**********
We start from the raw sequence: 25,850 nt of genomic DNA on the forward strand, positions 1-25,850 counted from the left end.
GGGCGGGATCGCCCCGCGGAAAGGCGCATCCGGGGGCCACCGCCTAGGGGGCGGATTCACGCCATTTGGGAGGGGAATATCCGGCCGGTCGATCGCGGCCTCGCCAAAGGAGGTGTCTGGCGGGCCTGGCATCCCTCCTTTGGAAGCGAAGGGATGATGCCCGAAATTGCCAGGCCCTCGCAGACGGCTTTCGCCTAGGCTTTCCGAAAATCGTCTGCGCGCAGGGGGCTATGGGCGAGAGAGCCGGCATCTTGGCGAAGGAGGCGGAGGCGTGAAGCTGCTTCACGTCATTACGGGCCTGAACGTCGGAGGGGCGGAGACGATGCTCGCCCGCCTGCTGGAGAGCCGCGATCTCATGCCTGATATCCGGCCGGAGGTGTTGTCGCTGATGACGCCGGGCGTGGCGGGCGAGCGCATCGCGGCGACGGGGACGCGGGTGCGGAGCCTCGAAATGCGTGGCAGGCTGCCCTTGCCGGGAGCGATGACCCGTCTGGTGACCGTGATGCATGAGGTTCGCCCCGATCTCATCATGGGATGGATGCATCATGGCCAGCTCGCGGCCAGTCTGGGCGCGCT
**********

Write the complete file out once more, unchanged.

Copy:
We start from the raw sequence: 25,850 nt of genomic DNA on the forward strand, positions 1-25,850 counted from the left end.
GGGCGGGATCGCCCCGCGGAAAGGCGCATCCGGGGGCCACCGCCTAGGGGGCGGATTCACGCCATTTGGGAGGGGAATATCCGGCCGGTCGATCGCGGCCTCGCCAAAGGAGGTGTCTGGCGGGCCTGGCATCCCTCCTTTGGAAGCGAAGGGATGATGCCCGAAATTGCCAGGCCCTCGCAGACGGCTTTCGCCTAGGCTTTCCGAAAATCGTCTGCGCGCAGGGGGCTATGGGCGAGAGAGCCGGCATCTTGGCGAAGGAGGCGGAGGCGTGAAGCTGCTTCACGTCATTACGGGCCTGAACGTCGGAGGGGCGGAGACGATGCTCGCCCGCCTGCTGGAGAGCCGCGATCTCATGCCTGATATCCGGCCGGAGGTGTTGTCGCTGATGACGCCGGGCGTGGCGGGCGAGCGCATCGCGGCGACGGGGACGCGGGTGCGGAGCCTCGAAATGCGTGGCAGGCTGCCCTTGCCGGGAGCGATGACCCGTCTGGTGACCGTGATGCATGAGGTTCGCCCCGATCTCATCATGGGATGGATGCATCATGGCCAGCTCGCGGCCAGTCTGGGCGCGCT